Tens of thousands of airline employees are anxiously bracing for Oct. 1 when U.S. carriers are likely to lay off employees following the expiration of relief provided by the CARES Act.
The airlines and unions representing those on the front lines are pushing for an extension of the payroll support program, but lawmakers and the White House have yet to reach an agreement.
'We will need to be a small airline'
The four biggest U.S. airlines lost more than $10 million collectively in the second quarter and while they were encouraged by a small uptick in passengers in May and June after demand bottomed out in April, rising coronavirus cases and state quarantine rules have since threatened the small signs of recovery.
"We expect demand will continue to be volatile and recovery will not be perfectly linear as customers' willingness to travel evolves and regions reopen for business, and as infection rates change over time," JetBlue President and COO Joanna Geraghty said.
Over the past few months airlines have attempted to avoid layoffs by implementing a variety of cost-cutting measures, such as slashing domestic capacity, eliminating executives' salaries and freezing nonessential hiring. But major U.S. airline executives have made it clear they will need to be smaller airlines to survive.
Almost 20% of Delta's workforce -- more than 17,000 employees -- have accepted early retirement offers and buyouts and "thousands more" have agreed to take voluntary unpaid leaves.
It "was a difficult but necessary step towards Delta's transformation into a smaller, more nimble airline that will be better positioned to endure the crisis and recover quickly," Delta CEO Ed Bastian said in an internal memo.
Bastian said on a recent earnings call that he is hopeful that these programs will "minimize," if not "eliminate," the need for involuntary furloughs.
Other airlines, like United and American, have announced that even with healthy employee participation they are preparing to furlough up to 36,000 and 25,000 employees, respectively.
"Involuntary furloughs that we worked so hard to avoid are now the last option left to protect the long-term interests of the company," a United executive said in July.
'Time is now running out'
Thousands of pilots and flight attendants are among the 75,000 airline employees that have been told their jobs are in jeopardy. Their union representatives have been urging Congress to provide an additional $32 billion in aid that would prohibit involuntary layoffs until the end of March.
"Unless Congress acts to provide a financial backstop ... pilots and other airline employees will be forced to empty their savings, drain their retirements, delay seeking health care and sacrifice their children's future," President of the Air Line Pilots Association Capt. Joe DePete said on Thursday.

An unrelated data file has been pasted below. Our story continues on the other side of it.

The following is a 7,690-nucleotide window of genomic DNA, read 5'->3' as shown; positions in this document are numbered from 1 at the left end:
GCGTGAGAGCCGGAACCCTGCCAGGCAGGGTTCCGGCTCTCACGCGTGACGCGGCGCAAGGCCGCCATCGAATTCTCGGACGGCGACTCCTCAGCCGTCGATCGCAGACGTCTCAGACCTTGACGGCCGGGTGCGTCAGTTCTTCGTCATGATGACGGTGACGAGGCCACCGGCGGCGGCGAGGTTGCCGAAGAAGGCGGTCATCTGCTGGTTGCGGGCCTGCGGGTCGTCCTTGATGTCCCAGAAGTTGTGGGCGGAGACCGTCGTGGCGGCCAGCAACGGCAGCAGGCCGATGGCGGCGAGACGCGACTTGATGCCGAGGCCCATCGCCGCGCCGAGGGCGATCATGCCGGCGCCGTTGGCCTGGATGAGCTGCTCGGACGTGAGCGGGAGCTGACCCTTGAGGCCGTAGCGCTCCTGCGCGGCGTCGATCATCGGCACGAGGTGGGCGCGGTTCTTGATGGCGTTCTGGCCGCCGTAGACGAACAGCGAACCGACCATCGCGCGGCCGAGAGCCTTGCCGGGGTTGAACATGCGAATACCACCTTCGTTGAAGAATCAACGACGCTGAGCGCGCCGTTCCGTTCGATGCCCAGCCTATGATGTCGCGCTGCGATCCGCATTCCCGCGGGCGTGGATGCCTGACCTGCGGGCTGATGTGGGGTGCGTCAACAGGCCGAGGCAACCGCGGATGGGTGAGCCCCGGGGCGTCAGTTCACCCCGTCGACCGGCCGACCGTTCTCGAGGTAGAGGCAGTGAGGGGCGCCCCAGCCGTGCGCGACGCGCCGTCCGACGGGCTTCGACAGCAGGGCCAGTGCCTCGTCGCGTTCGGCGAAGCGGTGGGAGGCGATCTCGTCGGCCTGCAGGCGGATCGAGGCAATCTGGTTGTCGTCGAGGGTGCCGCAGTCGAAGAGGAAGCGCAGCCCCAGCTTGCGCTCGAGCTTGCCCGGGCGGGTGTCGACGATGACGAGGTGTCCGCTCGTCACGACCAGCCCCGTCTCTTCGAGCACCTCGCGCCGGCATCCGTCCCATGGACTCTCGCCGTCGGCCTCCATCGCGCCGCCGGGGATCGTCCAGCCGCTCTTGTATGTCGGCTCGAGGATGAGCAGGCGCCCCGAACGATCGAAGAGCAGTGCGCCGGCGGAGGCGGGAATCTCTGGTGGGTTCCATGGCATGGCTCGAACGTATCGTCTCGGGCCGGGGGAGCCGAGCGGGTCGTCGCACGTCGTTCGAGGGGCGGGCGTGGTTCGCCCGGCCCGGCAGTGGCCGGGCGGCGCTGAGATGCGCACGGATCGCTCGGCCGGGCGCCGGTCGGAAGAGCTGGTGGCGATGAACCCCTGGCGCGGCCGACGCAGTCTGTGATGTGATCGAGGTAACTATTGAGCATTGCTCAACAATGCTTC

A group of 16 Senate Republicans and over 200 House members have expressed their support for an extension of the payroll support program.
"Yet we have no agreement," said DePete, whose union represents nearly 63,000 professional airline pilots. "And time is now running out."
U.S. airlines received $25 billion in payroll assistance in March. They agreed to place limits on executive compensation and eliminate stock buybacks and dividends, but some were still hesitant to grant them taxpayer dollars.
"It is the best use of the public's money because it keeps our airlines intact -- a vital service during this pandemic," Sara Nelson, both a current flight attendant and president of the Association of Flight Attendants-CWA, AFL-CIO, said.
In addition to jobs, Nelson is concerned that smaller communities in the U.S. will be underserved after the CARES Act relief expires and airlines are no longer barred from cutting off service to an entire market.
American Airlines announced on Thursday that it will temporarily stop flying to 15 cities in early October.
"The airline will continue to re-assess plans for these and other markets as an extension of the Payroll Support Program remains under deliberation," American said in a press release.
'Preparing for the worst, but hoping for the best'
One Chicago flight attendant who is still flying said he is "preparing for the worst, but hoping for the best."
"It's an uneasy feeling not knowing what's going to happen, but knowing something big is on the way," the flight attendant, who wished to protect his identity in fear of losing his job, told ABC News. "Tensions are high on the aircraft already, and the added stress of not knowing my future is tough."
He has already sent his resume to a few places, but his only relevant experience is in the airline industry.
"My best chances at a job are going to be in the service industry," he explained, "and most of them are overstaffed."
The flight attendant said many of his colleagues have turned to Uber and Instacart to make extra money.
"We write and call our senators daily," he said. "We need the payroll support to go through."
ABC News' Sam Sweeney and Amanda Maile contributed to this report.